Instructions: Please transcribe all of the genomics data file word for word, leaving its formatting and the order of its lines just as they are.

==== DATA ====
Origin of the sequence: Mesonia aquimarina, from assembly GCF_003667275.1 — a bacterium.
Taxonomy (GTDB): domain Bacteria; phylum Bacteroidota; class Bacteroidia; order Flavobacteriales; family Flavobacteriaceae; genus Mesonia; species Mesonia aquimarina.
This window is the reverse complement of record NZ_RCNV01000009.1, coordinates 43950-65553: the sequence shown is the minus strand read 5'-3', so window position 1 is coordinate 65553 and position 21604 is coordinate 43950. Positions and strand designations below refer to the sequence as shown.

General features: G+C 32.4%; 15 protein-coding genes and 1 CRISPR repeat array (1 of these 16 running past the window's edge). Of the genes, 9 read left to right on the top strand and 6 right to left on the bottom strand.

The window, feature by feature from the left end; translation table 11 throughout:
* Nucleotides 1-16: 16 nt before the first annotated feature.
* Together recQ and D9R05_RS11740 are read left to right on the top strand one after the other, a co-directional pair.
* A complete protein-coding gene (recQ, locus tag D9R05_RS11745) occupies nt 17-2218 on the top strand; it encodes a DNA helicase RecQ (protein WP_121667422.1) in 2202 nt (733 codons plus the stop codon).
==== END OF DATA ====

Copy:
Origin of the sequence: Mesonia aquimarina, from assembly GCF_003667275.1 — a bacterium.
Taxonomy (GTDB): domain Bacteria; phylum Bacteroidota; class Bacteroidia; order Flavobacteriales; family Flavobacteriaceae; genus Mesonia; species Mesonia aquimarina.
This window is the reverse complement of record NZ_RCNV01000009.1, coordinates 43950-65553: the sequence shown is the minus strand read 5'-3', so window position 1 is coordinate 65553 and position 21604 is coordinate 43950. Positions and strand designations below refer to the sequence as shown.

General features: G+C 32.4%; 15 protein-coding genes and 1 CRISPR repeat array (1 of these 16 running past the window's edge). Of the genes, 9 read left to right on the top strand and 6 right to left on the bottom strand.

The window, feature by feature from the left end; translation table 11 throughout:
* Nucleotides 1-16: 16 nt before the first annotated feature.
* Together recQ and D9R05_RS11740 are read left to right on the top strand one after the other, a co-directional pair.
* A complete protein-coding gene (recQ, locus tag D9R05_RS11745) occupies nt 17-2218 on the top strand; it encodes a DNA helicase RecQ (protein WP_121667422.1) in 2202 nt (733 codons plus the stop codon).